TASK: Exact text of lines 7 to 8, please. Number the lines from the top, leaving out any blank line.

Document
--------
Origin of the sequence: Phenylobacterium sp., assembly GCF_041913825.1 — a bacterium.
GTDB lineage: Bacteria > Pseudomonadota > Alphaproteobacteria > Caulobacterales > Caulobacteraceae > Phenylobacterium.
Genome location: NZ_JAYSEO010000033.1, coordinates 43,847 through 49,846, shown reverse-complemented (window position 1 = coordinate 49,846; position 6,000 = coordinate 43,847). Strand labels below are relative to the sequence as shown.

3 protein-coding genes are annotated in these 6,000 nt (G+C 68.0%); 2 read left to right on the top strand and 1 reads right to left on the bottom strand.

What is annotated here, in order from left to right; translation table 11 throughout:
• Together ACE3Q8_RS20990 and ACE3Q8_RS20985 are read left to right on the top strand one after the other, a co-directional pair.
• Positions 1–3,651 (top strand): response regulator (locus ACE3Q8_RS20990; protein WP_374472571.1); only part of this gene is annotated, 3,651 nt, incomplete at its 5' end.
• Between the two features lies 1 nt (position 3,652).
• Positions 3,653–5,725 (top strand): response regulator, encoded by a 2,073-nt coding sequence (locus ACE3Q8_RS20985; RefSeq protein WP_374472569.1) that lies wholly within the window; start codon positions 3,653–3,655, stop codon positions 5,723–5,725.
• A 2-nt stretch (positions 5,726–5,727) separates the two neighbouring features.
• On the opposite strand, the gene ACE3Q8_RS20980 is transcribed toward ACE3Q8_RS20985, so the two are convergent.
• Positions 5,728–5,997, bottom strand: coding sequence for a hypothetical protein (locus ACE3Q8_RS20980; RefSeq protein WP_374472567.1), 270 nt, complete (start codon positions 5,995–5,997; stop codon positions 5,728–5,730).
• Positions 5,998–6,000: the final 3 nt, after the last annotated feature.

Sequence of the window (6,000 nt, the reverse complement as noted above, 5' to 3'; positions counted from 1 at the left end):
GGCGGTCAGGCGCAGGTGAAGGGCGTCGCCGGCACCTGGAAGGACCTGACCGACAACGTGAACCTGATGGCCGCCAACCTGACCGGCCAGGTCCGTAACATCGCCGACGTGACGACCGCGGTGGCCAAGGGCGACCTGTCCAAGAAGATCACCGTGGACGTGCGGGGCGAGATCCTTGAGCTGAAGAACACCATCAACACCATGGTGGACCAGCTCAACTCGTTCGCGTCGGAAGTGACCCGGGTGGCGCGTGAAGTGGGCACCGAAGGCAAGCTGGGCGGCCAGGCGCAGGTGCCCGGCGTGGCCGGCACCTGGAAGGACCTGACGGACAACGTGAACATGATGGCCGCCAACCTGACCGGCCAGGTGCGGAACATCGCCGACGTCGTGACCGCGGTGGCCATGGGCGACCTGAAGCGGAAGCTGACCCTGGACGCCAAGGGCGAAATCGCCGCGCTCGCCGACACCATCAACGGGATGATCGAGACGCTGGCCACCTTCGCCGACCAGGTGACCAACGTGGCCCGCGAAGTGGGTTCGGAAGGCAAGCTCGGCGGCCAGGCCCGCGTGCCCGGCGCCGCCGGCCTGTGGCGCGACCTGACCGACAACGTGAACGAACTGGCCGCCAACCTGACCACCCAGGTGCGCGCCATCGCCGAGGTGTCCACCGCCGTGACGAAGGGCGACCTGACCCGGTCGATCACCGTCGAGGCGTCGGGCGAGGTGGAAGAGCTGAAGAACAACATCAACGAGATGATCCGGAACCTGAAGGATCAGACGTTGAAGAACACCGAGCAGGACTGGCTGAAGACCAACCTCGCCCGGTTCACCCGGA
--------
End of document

• Positions 1–3,651 (top strand): response regulator (locus ACE3Q8_RS20990; protein WP_374472571.1); only part of this gene is annotated, 3,651 nt, incomplete at its 5' end.
• Between the two features lies 1 nt (position 3,652).